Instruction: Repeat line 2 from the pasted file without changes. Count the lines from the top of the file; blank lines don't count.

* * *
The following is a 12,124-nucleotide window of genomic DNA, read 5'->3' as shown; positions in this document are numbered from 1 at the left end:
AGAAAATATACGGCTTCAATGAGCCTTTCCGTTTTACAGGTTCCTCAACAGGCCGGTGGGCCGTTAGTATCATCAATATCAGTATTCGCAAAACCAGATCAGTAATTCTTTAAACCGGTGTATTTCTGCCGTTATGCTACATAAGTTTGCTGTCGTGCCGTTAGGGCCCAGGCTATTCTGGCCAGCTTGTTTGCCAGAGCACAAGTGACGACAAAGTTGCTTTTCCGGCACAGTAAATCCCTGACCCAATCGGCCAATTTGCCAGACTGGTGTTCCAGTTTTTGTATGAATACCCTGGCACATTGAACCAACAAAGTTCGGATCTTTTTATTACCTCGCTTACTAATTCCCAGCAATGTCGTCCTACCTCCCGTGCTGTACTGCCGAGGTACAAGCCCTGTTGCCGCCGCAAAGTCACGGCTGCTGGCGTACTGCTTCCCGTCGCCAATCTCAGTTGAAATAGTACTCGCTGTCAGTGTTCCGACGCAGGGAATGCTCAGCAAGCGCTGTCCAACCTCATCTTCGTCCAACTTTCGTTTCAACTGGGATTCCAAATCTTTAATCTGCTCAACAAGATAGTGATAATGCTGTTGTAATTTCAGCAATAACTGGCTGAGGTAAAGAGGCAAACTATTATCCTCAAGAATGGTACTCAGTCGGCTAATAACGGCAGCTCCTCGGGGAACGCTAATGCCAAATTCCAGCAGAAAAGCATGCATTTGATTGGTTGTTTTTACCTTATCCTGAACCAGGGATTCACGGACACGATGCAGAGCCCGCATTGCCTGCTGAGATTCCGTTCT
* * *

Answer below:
AGAAAATATACGGCTTCAATGAGCCTTTCCGTTTTACAGGTTCCTCAACAGGCCGGTGGGCCGTTAGTATCATCAATATCAGTATTCGCAAAACCAGATCAGTAATTCTTTAAACCGGTGTATTTCTGCCGTTATGCTACATAAGTTTGCTGTCGTGCCGTTAGGGCCCAGGCTATTCTGGCCAGCTTGTTTGCCAGAGCACAAGTGACGACAAAGTTGCTTTTCCGGCACAGTAAATCCCTGACCCAATCGGCCAATTTGCCAGACTGGTGTTCCAGTTTTTGTATGAATACCCTGGCACATTGAACCAACAAAGTTCGGATCTTTTTATTACCTCGCTTACTAATTCCCAGCAATGTCGTCCTACCTCCCGTGCTGTACTGCCGAGGTACAAGCCCTGTTGCCGCCGCAAAGTCACGGCTGCTGGCGTACTGCTTCCCGTCGCCAATCTCAGTTGAAATAGTACTCGCTGTCAGTGTTCCGACGCAGGGAATGCTCAGCAAGCGCTGTCCAACCTCATCTTCGTCCAACTTTCGTTTCAACTGGGATTCCAAATCTTTAATCTGCTCAACAAGATAGTGATAATGCTGTTGTAATTTCAGCAATAACTGGCTGAGGTAAAGAGGCAAACTATTATCCTCAAGAATGGTACTCAGTCGGCTAATAACGGCAGCTCCTCGGGGAACGCTAATGCCAAATTCCAGCAGAAAAGCATGCATTTGATTGGTTGTTTTTACCTTATCCTGAACCAGGGATTCACGGACACGATGCAGAGCCCGCATTGCCTGCTGAGATTCCGTTCT